I recently listened in on a web clinic from Marketing Experiments titled Optimizing Shopping Carts for the Holidays. One of the case studies presented was particularly intriguing. If you read the title of this post you guessed the subject of the test -- showing cart totals in checkout.
Cart totals in checkout - best practice?
Back in 2007, Elastic Path conducted an audit of the Internet Retailer Top 100 for our Ecommerce Checkout Report. At that time, only 14% of checkouts displayed cart review boxes in checkout. Conversion rates were 60% higher for the sites that didn't show cart totals.
What's changed in the last 5 years? I checked out the current IR50 this week and found a 50/50 split between showing cart contents and not. It's certainly trendy (perhaps it's been touted as best practice at conferences like Internet Retailer), with Apple, Walmart and Sears adopting it.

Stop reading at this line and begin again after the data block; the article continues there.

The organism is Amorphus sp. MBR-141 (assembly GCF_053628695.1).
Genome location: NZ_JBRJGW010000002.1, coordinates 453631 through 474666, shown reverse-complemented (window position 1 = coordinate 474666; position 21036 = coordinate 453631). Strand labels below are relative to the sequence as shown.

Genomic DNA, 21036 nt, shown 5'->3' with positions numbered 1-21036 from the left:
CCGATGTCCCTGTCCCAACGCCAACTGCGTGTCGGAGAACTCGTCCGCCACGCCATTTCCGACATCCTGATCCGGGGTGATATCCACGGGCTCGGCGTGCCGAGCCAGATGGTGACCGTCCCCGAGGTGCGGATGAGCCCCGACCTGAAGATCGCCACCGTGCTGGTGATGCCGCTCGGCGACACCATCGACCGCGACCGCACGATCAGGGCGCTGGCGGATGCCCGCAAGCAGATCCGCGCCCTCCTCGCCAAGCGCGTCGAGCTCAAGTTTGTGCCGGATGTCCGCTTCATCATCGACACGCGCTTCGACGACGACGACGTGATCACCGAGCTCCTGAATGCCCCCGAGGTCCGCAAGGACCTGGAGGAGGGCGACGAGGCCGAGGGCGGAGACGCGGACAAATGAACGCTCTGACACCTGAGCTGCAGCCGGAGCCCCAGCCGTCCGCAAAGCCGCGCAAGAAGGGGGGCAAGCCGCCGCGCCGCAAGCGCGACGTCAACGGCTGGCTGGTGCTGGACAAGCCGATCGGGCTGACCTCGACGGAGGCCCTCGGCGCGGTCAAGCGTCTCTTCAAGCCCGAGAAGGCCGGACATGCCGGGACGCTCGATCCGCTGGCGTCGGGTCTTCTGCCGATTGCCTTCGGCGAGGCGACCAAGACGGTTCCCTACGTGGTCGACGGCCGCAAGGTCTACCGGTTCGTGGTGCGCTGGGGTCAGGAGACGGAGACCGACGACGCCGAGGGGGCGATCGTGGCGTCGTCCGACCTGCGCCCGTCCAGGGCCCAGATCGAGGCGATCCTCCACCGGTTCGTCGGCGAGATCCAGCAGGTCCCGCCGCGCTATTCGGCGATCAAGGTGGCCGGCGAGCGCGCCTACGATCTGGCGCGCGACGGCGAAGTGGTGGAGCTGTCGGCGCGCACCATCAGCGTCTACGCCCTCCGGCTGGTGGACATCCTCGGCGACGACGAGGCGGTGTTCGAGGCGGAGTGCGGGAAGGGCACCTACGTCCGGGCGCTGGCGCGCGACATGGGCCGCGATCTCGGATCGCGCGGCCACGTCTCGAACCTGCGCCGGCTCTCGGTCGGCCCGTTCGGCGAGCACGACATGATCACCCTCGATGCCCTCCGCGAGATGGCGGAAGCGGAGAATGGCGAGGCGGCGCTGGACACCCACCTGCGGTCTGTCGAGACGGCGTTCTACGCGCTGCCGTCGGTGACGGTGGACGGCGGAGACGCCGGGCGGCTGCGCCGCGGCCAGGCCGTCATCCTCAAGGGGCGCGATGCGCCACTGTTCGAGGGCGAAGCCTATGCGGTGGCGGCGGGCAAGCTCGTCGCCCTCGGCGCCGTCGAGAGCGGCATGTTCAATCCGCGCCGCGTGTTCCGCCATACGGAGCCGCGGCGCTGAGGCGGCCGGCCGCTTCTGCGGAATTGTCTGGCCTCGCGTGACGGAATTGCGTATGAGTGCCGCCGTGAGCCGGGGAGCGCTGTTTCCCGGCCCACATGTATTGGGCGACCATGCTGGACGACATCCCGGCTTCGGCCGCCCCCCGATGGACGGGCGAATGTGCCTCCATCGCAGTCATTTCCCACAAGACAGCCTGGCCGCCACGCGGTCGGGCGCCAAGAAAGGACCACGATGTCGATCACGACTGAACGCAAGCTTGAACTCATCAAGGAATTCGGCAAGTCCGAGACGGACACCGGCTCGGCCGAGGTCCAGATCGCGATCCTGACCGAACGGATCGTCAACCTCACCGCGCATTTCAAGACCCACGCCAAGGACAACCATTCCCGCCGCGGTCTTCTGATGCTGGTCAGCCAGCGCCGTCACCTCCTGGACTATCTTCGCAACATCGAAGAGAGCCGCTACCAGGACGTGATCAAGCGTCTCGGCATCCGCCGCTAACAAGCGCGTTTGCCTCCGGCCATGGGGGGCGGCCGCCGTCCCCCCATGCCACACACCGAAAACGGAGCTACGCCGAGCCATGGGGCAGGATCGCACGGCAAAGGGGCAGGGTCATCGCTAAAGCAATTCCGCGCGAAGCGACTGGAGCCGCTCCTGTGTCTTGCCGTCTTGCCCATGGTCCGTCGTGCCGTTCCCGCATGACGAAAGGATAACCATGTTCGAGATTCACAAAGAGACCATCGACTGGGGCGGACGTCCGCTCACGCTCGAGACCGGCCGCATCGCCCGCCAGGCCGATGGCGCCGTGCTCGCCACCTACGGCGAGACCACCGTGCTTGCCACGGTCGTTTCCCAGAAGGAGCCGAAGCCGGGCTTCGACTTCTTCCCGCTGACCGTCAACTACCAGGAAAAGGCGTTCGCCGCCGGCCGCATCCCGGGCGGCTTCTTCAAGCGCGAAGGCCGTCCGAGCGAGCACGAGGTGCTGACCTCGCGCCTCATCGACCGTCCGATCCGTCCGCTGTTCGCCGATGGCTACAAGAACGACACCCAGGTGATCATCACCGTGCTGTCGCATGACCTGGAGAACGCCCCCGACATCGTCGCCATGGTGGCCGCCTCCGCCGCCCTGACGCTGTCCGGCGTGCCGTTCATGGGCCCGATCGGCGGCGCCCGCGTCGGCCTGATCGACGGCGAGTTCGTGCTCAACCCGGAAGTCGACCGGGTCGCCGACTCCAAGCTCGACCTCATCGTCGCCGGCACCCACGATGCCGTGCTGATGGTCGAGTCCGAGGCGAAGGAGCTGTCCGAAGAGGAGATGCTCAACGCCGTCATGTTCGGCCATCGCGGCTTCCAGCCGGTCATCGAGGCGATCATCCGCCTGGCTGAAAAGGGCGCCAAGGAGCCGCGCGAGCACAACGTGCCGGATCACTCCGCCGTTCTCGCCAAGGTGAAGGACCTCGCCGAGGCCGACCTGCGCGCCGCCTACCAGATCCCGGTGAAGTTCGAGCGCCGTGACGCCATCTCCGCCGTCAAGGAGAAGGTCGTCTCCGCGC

Which test won?
Marketing Experiments' test site was not disclosed, but web clinic attendees were live-polled which version, showing cart totals or not, resulted in higher conversion. Overwhelmingly, the audience selected the underperforming version.
Gut feel lost. As it so often does.
The winner was the version that didn't show cart contents in checkout. The relative conversion rate difference between winner and loser was 28.6%, and a full 8 points higher in absolute conversion rate.
This is an isolated test, your mileage may vary. But we learn 3 important lessons from this case.
1. Gut feel fails. Often.
2. "Best practice" fails. Often.
3. Following the leader can fail. If this ecommerce site blindly emulated Apple or Walmart, it would have left big money on the table.
That also goes for blindly following a case study mentioned in a blog post. Test it for yourself. This test is a particularly good one to start with in checkout, as it's generally believed to help users, but appears to cause distraction or second thoughts in the funnel, despite its popularity in ecommerce design.